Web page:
President Biden, as one of his first moves in office Wednesday, announced the United States intends to reenter the Paris Agreement, the global pact to combat climate change that the Trump administration rejected.
Biden’s action on the first day of his presidency represents a symbolic fulfillment of a core campaign promise, but it amounts to little substantively for now.
His administration submitted a letter of intent to the United Nations on Wednesday for the U.S. to reenter the Paris Agreement, which was negotiated by the Obama administration when Biden was vice president and enacted in 2015.
But under the terms of the pact, Biden needs to wait another 30 days for the U.S. to be officially back in.
“The Biden team could have waited until next week, but to be organized and ready to say on Day 1, ‘We are back in,’ that does send a strong signal to the rest of the world that climate change will be top priority of the administration,” said Carla Frisch, senior principal at the Rocky Mountain Institute who works on America’s Pledge, an effort from cities, states, and companies to keep the U.S. on track to meet the Paris goals after former President Donald Trump rejected the agreement.
During the campaign, Biden described rejoining the Paris Agreement as a first step.
He wants to meet and exceed the pace of emissions cuts envisioned by the Obama administration in order to reach net-zero emissions by 2050, meaning the the U.S. would balance emissions with measures that take pollution out of the atmosphere.
That’s in line with new findings from U.N. scientists in 2018 that the world would need to reach net-zero emissions by 2050 in order to achieve the goal of the Paris Agreement to hold global warming to 1.5 degrees Celsius or “well below” 2 degrees. The world is on pace for a temperature increase of more than 3 degrees Celsius this century.
The U.S. might have an outside chance of achieving the Obama-era Paris target of reducing emissions 26% to 28% below 2005 levels by 2025, but only inadvertently because of a once-in-a-century pandemic that shut down the economy and slammed demand for transportation fuels, causing a record drop in emissions in 2020. Emissions are expected to rise again this year as the economy recovers.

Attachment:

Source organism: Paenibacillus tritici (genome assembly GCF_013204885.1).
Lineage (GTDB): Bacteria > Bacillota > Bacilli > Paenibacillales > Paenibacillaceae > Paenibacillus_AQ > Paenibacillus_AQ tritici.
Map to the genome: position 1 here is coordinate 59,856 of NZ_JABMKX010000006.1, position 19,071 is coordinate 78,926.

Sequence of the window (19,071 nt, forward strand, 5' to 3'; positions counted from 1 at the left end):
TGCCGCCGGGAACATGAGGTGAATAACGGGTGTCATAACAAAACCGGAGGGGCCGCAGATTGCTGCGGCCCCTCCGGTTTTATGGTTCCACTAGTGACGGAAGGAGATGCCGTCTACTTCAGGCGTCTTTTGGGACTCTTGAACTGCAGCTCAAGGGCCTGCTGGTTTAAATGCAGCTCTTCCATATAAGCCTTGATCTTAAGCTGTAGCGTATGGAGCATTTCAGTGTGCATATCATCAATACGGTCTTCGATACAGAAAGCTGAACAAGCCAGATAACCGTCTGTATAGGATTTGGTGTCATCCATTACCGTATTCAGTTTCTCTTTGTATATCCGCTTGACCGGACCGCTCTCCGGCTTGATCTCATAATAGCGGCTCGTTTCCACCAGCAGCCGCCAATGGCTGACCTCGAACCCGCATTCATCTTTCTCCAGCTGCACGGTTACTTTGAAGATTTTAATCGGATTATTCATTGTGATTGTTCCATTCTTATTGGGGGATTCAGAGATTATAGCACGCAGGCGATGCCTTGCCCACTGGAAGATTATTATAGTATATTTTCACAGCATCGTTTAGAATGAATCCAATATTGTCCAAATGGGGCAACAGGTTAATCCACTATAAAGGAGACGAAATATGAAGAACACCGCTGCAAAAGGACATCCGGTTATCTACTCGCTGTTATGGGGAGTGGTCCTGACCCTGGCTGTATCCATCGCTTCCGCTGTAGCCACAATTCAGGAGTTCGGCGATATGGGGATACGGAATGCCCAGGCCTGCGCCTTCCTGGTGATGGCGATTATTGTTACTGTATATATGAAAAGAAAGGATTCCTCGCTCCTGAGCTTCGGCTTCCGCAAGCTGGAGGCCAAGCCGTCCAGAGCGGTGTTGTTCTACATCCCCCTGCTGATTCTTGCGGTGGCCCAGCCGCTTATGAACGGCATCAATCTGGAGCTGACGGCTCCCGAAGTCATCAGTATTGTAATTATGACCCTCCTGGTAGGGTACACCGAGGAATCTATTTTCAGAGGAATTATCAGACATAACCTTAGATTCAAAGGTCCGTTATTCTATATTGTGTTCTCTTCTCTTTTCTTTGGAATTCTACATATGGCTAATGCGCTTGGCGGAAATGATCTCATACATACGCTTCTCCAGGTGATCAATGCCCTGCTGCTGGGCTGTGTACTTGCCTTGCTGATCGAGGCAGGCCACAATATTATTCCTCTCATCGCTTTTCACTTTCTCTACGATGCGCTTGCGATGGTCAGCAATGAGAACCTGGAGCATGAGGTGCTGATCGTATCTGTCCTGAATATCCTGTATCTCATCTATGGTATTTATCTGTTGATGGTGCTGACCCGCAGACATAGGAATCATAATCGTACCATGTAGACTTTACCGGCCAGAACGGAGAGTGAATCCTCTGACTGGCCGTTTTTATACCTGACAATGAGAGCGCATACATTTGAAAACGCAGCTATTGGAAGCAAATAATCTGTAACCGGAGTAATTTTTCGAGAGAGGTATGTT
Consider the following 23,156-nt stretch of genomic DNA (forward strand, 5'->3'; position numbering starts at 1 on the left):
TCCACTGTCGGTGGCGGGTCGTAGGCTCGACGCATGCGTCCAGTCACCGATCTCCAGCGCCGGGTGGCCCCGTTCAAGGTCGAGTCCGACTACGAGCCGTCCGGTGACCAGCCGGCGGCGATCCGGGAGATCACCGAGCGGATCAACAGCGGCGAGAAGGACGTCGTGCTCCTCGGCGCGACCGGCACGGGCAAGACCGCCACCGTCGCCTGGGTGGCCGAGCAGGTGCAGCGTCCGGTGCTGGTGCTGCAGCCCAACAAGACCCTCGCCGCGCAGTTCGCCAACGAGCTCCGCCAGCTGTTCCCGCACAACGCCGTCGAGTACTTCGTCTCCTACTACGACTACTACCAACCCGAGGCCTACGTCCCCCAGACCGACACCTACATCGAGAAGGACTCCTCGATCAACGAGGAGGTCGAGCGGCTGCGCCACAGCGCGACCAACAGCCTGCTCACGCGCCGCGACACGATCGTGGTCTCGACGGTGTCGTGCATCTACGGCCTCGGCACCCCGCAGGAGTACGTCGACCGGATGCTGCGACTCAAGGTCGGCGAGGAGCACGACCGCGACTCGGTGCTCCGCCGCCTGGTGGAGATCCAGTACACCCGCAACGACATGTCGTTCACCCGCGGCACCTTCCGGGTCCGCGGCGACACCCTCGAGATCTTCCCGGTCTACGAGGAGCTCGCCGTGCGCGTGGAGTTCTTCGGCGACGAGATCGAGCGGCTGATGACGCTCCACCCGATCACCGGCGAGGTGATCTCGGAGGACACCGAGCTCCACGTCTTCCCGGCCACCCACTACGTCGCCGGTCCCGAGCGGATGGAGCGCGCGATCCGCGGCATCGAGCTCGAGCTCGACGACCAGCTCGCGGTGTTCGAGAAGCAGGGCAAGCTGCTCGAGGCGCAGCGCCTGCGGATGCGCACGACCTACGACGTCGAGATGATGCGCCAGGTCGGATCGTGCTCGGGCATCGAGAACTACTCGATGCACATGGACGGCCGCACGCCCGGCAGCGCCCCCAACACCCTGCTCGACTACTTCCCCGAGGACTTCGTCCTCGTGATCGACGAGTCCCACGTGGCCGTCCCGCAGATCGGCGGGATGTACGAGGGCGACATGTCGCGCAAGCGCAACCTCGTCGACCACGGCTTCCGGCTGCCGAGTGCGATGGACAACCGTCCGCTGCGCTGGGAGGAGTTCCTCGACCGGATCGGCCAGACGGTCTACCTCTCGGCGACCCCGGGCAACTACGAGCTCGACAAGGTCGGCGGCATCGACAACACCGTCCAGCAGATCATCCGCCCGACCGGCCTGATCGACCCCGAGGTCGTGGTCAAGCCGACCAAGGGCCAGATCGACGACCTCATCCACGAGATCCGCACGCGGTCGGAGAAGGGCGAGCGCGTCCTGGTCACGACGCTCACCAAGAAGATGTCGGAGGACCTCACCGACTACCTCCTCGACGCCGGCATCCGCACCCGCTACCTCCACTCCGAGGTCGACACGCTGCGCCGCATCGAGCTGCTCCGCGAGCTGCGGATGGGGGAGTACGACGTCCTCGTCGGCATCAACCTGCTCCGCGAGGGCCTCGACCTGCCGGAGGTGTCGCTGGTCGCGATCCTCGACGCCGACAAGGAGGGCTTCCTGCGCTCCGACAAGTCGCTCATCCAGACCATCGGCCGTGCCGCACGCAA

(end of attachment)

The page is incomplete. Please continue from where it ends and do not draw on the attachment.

Despite the likely failure in achieving the Obama goal, activists want to see a stricter commitment for 2030 in order for Biden to reestablish credibility lost under Trump.
While market forces, businesses, and state and city governments have united to pick up some of the slack, it wasn’t enough without the Trump administration’s involvement.
“You are not going back to the same Paris Agreement you triumphantly helped negotiate,” Collin Rees, a senior campaigner with the liberal group Oil Change U.S., said of Biden. “You are going back to one where Trump has lowered your standing in international heft. The world will be watching to see what Biden does to back up his commitments.”
Climate activists are expecting to see Biden submit to the Paris Agreement an updated target on reducing emissions out to 2030 ahead of the next U.N. climate conference in Glasgow, United Kingdom, in November 2021.
That process could take time.
Environmental groups close to the Biden administration say he’d have to set a goal of reducing emissions 45% to 50% below 2005 levels by 2030 in order to stay on track for net-zero emissions by 2050.
“A significant part of Paris is not just signing a piece of paper but submitting and following through with an emissions target,” said Nat Keohane, senior vice president at the Environmental Defense Fund. “That target needs to be ambitious and credible if reentering Paris is going to be anything more than symbolic.”
But meeting an aggressive 2030 target could be tough without cooperation from Congress on passing new laws, such as clean energy mandates or carbon pricing, along with, in the near term, significant investments in clean energy.
Under the Paris Agreement, all of the nations of the world set their own nonbinding targets for reducing carbon emissions.
Trump complained the Obama administration’s ambition to cut emissions was too much compared to other major polluters such as China and India.
In the four years since Trump rejected the pact, the U.S., the world’s largest economy and second-biggest emitter, has watched as other competitor countries have raised their targets for lowering emissions.
The European Union, the third-largest emitter collectively, recently committed by law to reach net-zero greenhouse gas emissions by 2050, and it is looking to cut emissions by 55% by 2030.
China, the world’s largest emitter, pledged in September to reach carbon neutrality by 2060.
Biden has promised in his first 100 days to “convene a climate world summit” of the largest emitting nations “to persuade them to join the United States in making more ambitious national pledges” above commitments they have already made.
Author: Josh Siegel
Source: Washington Examiner: Biden signs order for US return to Paris climate agreement — what comes next